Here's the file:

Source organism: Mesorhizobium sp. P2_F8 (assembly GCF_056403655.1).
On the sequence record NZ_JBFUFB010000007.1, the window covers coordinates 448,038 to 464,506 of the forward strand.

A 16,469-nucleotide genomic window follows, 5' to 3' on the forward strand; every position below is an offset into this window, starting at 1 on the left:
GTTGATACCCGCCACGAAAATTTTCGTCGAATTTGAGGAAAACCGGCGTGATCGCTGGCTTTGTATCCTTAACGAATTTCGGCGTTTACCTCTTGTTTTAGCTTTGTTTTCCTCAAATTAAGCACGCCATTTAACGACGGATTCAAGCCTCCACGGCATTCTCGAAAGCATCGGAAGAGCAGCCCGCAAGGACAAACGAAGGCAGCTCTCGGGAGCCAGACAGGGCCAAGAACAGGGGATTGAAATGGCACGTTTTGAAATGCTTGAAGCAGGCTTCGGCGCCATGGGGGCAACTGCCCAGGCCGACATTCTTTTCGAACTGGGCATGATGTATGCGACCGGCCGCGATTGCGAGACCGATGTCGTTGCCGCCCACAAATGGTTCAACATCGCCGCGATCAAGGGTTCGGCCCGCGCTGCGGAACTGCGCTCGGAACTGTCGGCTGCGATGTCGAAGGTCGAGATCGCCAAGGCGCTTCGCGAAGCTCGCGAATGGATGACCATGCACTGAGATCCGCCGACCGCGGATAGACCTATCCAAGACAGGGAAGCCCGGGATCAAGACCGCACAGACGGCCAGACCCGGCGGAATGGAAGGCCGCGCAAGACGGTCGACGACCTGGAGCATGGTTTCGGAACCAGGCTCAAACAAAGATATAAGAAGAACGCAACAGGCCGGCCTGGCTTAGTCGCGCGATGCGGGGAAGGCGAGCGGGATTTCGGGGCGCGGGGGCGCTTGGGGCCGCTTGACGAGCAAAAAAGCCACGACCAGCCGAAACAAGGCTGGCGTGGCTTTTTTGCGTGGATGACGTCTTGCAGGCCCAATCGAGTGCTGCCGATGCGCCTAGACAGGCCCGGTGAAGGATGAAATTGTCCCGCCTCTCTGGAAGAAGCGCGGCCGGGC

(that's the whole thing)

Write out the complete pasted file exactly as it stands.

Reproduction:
Source organism: Mesorhizobium sp. P2_F8 (assembly GCF_056403655.1).
On the sequence record NZ_JBFUFB010000007.1, the window covers coordinates 448,038 to 464,506 of the forward strand.

A 16,469-nucleotide genomic window follows, 5' to 3' on the forward strand; every position below is an offset into this window, starting at 1 on the left:
GTTGATACCCGCCACGAAAATTTTCGTCGAATTTGAGGAAAACCGGCGTGATCGCTGGCTTTGTATCCTTAACGAATTTCGGCGTTTACCTCTTGTTTTAGCTTTGTTTTCCTCAAATTAAGCACGCCATTTAACGACGGATTCAAGCCTCCACGGCATTCTCGAAAGCATCGGAAGAGCAGCCCGCAAGGACAAACGAAGGCAGCTCTCGGGAGCCAGACAGGGCCAAGAACAGGGGATTGAAATGGCACGTTTTGAAATGCTTGAAGCAGGCTTCGGCGCCATGGGGGCAACTGCCCAGGCCGACATTCTTTTCGAACTGGGCATGATGTATGCGACCGGCCGCGATTGCGAGACCGATGTCGTTGCCGCCCACAAATGGTTCAACATCGCCGCGATCAAGGGTTCGGCCCGCGCTGCGGAACTGCGCTCGGAACTGTCGGCTGCGATGTCGAAGGTCGAGATCGCCAAGGCGCTTCGCGAAGCTCGCGAATGGATGACCATGCACTGAGATCCGCCGACCGCGGATAGACCTATCCAAGACAGGGAAGCCCGGGATCAAGACCGCACAGACGGCCAGACCCGGCGGAATGGAAGGCCGCGCAAGACGGTCGACGACCTGGAGCATGGTTTCGGAACCAGGCTCAAACAAAGATATAAGAAGAACGCAACAGGCCGGCCTGGCTTAGTCGCGCGATGCGGGGAAGGCGAGCGGGATTTCGGGGCGCGGGGGCGCTTGGGGCCGCTTGACGAGCAAAAAAGCCACGACCAGCCGAAACAAGGCTGGCGTGGCTTTTTTGCGTGGATGACGTCTTGCAGGCCCAATCGAGTGCTGCCGATGCGCCTAGACAGGCCCGGTGAAGGATGAAATTGTCCCGCCTCTCTGGAAGAAGCGCGGCCGGGC